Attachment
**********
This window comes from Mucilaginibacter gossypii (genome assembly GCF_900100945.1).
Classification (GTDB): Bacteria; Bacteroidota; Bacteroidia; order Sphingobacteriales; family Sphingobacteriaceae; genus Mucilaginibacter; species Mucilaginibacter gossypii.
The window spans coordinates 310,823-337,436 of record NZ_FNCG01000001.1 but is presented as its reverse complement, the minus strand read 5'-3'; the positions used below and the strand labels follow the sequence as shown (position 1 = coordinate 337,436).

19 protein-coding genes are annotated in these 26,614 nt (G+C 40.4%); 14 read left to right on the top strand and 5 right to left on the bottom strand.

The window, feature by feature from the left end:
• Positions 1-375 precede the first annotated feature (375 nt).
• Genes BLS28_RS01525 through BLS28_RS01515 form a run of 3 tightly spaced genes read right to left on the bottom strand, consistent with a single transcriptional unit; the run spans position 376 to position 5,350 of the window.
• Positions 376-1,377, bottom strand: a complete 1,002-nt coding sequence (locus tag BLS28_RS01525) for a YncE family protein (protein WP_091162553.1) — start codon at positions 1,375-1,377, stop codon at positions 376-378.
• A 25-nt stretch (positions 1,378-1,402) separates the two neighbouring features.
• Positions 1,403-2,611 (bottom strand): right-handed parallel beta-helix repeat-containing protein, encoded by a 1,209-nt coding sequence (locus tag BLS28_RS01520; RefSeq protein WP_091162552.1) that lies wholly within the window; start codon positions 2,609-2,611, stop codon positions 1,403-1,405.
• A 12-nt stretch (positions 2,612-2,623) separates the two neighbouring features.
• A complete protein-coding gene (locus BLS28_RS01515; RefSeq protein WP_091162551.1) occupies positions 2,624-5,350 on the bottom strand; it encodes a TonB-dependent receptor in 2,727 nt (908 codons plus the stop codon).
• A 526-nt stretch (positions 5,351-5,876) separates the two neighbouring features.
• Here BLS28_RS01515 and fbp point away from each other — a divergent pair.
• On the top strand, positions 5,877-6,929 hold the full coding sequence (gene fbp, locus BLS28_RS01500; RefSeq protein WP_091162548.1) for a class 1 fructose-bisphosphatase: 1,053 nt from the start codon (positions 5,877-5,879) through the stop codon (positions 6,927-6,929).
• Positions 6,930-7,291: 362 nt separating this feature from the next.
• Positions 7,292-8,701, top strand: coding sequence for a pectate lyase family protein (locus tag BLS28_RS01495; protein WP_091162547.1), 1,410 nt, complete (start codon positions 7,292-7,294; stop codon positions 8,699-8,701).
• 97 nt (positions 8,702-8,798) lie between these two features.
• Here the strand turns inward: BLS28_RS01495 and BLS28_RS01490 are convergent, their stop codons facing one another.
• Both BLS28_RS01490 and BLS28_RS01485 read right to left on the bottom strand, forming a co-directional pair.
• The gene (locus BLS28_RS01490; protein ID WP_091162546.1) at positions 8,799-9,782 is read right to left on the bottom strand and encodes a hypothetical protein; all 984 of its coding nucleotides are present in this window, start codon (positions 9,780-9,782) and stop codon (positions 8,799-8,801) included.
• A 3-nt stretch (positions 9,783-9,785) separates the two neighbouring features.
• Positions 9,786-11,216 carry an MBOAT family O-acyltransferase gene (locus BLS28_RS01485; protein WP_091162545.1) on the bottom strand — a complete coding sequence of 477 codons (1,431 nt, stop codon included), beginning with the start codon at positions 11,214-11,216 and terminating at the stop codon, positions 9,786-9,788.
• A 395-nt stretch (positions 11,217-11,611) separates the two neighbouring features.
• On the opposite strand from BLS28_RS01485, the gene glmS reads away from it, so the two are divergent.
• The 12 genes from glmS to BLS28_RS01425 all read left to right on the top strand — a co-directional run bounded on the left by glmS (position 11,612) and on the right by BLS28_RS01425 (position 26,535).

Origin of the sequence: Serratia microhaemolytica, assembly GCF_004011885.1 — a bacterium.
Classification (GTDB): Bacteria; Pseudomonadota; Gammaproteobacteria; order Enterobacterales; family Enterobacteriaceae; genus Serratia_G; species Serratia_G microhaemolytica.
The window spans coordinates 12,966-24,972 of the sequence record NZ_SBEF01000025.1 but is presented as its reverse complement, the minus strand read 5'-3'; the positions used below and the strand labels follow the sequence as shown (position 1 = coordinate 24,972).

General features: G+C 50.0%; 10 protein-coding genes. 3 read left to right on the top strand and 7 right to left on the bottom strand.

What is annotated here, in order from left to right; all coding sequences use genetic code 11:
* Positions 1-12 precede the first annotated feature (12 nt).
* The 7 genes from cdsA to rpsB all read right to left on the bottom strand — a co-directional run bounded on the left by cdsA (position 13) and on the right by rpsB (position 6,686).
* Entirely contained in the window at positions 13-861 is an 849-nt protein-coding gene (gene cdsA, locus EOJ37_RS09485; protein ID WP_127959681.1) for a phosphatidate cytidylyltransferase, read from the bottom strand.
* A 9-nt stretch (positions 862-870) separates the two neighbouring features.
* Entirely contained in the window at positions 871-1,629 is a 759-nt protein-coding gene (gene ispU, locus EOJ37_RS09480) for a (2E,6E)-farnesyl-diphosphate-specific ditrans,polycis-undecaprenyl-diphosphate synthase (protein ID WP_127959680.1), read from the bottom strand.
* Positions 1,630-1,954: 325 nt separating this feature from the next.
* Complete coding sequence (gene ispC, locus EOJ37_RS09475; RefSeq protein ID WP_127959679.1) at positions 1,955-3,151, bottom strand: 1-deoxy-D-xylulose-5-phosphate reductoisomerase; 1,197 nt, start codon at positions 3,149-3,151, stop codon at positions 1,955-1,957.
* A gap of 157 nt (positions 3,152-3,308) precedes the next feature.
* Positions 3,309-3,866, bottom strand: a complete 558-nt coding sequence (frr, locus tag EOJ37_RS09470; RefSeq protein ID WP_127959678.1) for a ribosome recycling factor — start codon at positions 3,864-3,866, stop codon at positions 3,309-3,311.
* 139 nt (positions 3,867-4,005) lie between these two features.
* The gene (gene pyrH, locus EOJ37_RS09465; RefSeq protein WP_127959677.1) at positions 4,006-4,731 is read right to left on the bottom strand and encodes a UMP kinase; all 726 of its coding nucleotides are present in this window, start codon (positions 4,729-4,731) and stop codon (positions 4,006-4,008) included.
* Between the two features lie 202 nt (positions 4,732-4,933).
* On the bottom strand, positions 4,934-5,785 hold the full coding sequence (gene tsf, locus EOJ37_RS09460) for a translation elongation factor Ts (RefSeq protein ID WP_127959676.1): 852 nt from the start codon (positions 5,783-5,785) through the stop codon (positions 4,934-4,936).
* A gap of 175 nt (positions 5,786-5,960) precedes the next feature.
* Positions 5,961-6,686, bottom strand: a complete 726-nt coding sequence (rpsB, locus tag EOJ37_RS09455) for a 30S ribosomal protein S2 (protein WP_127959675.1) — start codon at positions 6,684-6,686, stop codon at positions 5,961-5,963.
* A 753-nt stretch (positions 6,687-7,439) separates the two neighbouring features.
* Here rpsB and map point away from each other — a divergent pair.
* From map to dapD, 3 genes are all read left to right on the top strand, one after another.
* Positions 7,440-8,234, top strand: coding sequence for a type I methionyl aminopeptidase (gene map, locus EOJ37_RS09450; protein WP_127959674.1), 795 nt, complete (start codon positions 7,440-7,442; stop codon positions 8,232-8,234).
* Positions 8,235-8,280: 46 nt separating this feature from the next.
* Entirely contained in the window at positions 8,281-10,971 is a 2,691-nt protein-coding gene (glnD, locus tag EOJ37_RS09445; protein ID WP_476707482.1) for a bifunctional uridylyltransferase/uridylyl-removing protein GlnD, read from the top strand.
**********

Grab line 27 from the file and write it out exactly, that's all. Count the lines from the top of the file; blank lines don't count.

Origin of the sequence: Serratia microhaemolytica, assembly GCF_004011885.1 — a bacterium.